Sweet Spot

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Sweet Spot | Seniors choose curb side delivery over hassle of driving to school

Senior Andy Trenaman has a chauffeur who drives him to school every day. That same chauffeur even picks him up and takes him home.

According to Trenaman, although driving to school is a highly regarded transition to being an upperclassman, riding the bus is still a viable option for seniors.

“I honestly think it’s a waste of money (because) when you ride the bus you can put a bunch more people on it,” Trenaman said. “And it also drives you right next to the school, so you don’t have to walk from the pool lot…I know people have senior spots but it still takes them a while to get out.”

Senior Michael Chen is also in the same boat as Trenaman — or rather, in the same bus. But unlike Trenaman, Chen said he does not drive to school because he hasn’t received his driver’s license yet. Even though he doesn’t cherish the freedom and independence that comes for most teenagers when they drive, according to Chen, those feelings weren’t worth the time and financial investment.

“I haven’t started the process of learning how to drive yet, so I’m just going to wait until I’m 18…this coming June after graduation, so then I won’t have to take driving school,” Chen said. “I don’t have any need to drive (right now), and I don’t want to spend the money on gas or make my parents spend extra money on gas, so I just stick to the bus.”

Although Trenaman has his license, he considered factors like practicality and parking lot traffic when he made the decision to continue riding the bus.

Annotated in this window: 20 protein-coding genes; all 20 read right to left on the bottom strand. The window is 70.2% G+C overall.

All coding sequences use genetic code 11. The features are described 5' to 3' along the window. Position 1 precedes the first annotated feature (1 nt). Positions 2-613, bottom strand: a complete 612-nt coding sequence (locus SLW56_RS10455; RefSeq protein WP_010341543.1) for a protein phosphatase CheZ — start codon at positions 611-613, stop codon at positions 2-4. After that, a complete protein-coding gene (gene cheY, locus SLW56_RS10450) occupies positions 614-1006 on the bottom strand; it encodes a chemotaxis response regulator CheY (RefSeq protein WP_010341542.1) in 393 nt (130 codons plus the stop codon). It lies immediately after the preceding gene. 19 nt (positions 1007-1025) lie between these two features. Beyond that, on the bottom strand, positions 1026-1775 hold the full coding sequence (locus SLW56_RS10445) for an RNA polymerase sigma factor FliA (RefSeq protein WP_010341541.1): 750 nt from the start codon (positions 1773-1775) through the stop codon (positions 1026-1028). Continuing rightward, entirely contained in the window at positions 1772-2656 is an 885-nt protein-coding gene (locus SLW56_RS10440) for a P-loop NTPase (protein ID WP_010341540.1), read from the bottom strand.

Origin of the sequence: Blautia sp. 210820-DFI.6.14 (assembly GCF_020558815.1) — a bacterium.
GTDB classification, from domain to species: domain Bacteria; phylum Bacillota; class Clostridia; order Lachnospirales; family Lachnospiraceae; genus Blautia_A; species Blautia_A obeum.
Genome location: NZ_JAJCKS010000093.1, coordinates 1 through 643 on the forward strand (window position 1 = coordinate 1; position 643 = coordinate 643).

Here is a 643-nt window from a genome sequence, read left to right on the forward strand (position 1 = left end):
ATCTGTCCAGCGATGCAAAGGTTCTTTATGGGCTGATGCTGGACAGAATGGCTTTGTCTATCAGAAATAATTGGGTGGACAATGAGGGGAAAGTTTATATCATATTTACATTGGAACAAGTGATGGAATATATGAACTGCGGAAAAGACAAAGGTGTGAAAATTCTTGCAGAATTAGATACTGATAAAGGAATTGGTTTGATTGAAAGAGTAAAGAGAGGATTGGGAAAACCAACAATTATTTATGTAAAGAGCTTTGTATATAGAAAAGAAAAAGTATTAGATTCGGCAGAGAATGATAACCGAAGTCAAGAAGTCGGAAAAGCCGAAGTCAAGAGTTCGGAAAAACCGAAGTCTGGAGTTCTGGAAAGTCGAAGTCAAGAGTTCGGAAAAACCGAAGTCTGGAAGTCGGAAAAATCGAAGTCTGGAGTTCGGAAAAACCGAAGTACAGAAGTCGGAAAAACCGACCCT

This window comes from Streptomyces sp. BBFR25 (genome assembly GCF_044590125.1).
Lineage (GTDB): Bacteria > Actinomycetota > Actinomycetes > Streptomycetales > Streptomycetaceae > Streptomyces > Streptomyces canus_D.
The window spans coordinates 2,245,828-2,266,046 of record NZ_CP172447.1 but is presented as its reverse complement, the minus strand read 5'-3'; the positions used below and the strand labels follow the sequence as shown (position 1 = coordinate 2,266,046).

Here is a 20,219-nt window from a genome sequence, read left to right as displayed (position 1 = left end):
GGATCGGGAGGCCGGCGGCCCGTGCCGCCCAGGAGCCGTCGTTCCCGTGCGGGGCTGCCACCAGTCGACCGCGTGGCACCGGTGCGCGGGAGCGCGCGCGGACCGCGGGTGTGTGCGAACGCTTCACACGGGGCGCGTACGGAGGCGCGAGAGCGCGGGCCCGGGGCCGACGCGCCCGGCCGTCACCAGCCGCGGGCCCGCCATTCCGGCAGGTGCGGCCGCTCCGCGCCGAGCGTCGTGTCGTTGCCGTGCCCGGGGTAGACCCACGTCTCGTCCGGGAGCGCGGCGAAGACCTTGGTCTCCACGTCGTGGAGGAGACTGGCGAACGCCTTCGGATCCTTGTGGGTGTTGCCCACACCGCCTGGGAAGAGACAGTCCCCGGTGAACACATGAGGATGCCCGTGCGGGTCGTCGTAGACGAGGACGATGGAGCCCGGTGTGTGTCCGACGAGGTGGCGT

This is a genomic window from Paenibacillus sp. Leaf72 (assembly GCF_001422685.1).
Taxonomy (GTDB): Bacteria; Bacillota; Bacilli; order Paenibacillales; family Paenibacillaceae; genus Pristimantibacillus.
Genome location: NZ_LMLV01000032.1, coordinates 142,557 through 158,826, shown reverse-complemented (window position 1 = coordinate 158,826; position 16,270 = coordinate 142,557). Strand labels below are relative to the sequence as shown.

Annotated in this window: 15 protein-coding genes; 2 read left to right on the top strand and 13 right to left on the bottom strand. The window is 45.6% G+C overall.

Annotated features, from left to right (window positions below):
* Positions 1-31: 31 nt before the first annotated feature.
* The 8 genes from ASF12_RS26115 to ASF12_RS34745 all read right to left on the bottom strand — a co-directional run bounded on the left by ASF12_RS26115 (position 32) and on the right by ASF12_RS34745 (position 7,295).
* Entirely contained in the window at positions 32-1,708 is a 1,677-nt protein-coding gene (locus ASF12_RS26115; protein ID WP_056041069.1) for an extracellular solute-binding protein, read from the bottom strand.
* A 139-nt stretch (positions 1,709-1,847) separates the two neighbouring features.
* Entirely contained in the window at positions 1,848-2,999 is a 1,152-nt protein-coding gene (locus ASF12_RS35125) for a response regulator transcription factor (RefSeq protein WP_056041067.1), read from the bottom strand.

“When everyone drives to school, it all gets piled up and I think it’s bad for the environment,” Trenaman said. “It seemed kind of inefficient compared to the bus because the bus is gonna run by the house anyway…(and) not everyone does have access to a car.”

Although there are logical reasons to ride the bus, for junior Justin Koehler, it’s not the most ideal transportation, especially since he has his license.

“The bus isn’t exactly the social scene for me,” Koehler said. “I just go to get to school, and that’s about it…I don’t feel like an upperclassman.”

While not all the upperclassmen drive, according to Administrative Assistant Annette Wood, the ones that do often have a sense of entitlement when it comes to driving and obtaining prime parking spots.

“As a matter of fact, the students that get caught parking in the staff parking lot are usually seniors,” Wood said. “And they’re usually seniors that haven’t even registered for a parking spot, but they feel like they’re entitled to park close to the building and so they just do it.”

In reality, the senior lot only has 516 spaces — not nearly enough for the 822 seniors, according to Wood.

“It’s something we like to do,” Wood said. “We wanna help make the seniors’ year a great year…(But) as the classes are getting larger, it’s becoming more of an issue. This will probably be the first year that I won’t be able to get everybody into the senior lot at some point in time during the year.”

According to Wood, senior spots are given out on a first-come, first-serve basis, and Chen said he was fortunately able to avoid the stress many seniors went through last year. Although he doesn’t have assigned seats or parents picking him up from the bus stop anymore, according to Chen, riding the bus his senior year is not much different.

“(My first memory of riding the bus was that) it was scary finding a seat; and it still kind of is,” Chen said. “I guess you could see it as a social status symbol that if you drive you’re cool, but I really don’t think that applies.”

While Trenaman and Chen are able to remain indifferent to the social stigma of not driving to school, according to Trenaman, others usually respond with disbelief when they find out he rides the bus despite his seniority.

“(They say), ‘How do you ride the bus? That’s awful. Oh my gosh, you have to like sit it on it,’” Trenaman said. “And I (say), ‘Don’t you have to do that in a car? Except you actually have to pay attention.’”

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